William Long, partner at Sidley Austin LLP in London and member of the firm's Privacy, Data Security and Information Law practice, said that “following Brexit companies transferring personal data from the EU to the U.K. and then onto the U.S. will want to make sure such transfers from the EU are done in compliance with EU data protection requirements.”
The data transfer regime that will emerge will largely depend on whether the U.K. remains part of the EEA, and if it doesn’t, whether it is deemed to provide adequate protection, or be “white-listed” by the European Commission, the EU's executive arm.
“The U.K. will most likely be considered a safe (or ‘adequate') destination for personal data,” Giles Pratt, information technology partner at Freshfields Bruckhaus & Deringer in London, told Bloomberg BNA.
The most important question, however, is which route the U.K. will go. It could follow the Norwegian model, and remain in the EEA while apart from the EU, or the Swiss model, where it's outside the EU and EEA but is white-listed by the Commission. The Norwegian model won't cause any change in the data transfer regime, according to privacy professionals.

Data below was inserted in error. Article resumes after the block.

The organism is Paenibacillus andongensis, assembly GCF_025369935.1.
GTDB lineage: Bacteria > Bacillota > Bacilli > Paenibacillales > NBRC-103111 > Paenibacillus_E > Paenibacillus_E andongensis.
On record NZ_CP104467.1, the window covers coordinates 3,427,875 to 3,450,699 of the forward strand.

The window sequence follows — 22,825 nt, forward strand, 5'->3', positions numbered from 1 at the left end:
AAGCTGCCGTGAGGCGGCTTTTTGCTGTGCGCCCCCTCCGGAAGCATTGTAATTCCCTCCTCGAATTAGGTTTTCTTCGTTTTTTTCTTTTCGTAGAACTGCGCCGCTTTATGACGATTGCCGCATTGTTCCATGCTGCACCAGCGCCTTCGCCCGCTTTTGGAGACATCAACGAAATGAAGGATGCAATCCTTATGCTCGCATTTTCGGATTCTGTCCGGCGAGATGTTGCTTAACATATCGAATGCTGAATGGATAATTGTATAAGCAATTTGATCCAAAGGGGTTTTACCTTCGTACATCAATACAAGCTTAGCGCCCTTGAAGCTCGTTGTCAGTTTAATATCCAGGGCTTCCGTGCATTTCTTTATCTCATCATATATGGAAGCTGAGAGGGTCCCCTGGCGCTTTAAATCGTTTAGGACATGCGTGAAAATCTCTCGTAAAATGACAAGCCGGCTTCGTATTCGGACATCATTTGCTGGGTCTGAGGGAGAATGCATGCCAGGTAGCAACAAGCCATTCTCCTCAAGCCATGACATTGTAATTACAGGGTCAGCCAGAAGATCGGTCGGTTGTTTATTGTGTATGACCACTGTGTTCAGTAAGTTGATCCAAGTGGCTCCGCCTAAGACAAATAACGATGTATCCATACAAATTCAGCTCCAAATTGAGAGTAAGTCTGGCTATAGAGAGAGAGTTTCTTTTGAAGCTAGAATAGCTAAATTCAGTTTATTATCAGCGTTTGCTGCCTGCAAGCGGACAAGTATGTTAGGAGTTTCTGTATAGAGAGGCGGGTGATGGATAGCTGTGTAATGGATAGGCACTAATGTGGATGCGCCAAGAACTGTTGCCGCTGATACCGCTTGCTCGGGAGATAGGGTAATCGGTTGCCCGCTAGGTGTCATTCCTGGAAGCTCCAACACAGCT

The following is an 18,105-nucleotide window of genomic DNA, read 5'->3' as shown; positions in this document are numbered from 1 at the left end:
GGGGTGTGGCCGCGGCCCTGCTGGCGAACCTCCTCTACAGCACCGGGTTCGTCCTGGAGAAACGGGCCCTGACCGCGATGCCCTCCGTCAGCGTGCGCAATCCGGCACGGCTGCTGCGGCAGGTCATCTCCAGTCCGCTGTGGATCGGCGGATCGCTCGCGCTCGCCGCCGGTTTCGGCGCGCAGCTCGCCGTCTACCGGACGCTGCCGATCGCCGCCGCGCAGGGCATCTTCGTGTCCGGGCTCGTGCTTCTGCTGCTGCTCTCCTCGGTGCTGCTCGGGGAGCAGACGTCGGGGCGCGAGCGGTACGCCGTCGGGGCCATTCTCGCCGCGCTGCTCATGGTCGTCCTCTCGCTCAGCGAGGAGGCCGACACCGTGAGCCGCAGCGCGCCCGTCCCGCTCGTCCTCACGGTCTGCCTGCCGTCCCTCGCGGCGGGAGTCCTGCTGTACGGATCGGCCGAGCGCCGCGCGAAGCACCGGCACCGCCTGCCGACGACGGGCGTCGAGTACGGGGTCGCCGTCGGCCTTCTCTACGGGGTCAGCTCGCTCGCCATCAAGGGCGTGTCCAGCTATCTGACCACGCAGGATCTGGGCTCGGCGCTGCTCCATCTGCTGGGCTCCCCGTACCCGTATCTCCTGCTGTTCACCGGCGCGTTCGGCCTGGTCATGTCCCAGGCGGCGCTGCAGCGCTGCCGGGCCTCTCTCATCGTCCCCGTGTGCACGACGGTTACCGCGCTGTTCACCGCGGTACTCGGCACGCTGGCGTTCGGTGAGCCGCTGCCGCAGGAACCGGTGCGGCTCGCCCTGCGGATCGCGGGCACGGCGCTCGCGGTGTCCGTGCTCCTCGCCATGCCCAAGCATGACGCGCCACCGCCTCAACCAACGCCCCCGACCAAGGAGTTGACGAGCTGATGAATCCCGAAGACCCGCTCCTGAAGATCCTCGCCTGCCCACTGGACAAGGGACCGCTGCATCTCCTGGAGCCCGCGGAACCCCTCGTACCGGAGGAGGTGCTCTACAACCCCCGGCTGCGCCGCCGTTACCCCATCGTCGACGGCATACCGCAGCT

Jörg Hladjk, of counsel for Cybersecurity, Privacy and Data Security at Jones Day in Brussels, told Bloomberg BNA that If the U.K. decides to remain in the EEA, “the EU would most likely require U.K. law to implement the GDPR (or very similar rules) as part of the commitment for access to the single market.”
Long said that The U.K. would still be deemed adequate in this case, so no changes in data transfer mechanisms would be necessary.
Johnson said that in the event that the U.K. leaves the EEA, “it would be reasonable to expect that the U.K. will apply to get a white-listed status from the European Commission for international data transfers.”
Long said that if the U.K. is white-listed by the European Commission, model clauses between organizations located in the EEA and organizations in the U.K. won't be necessary.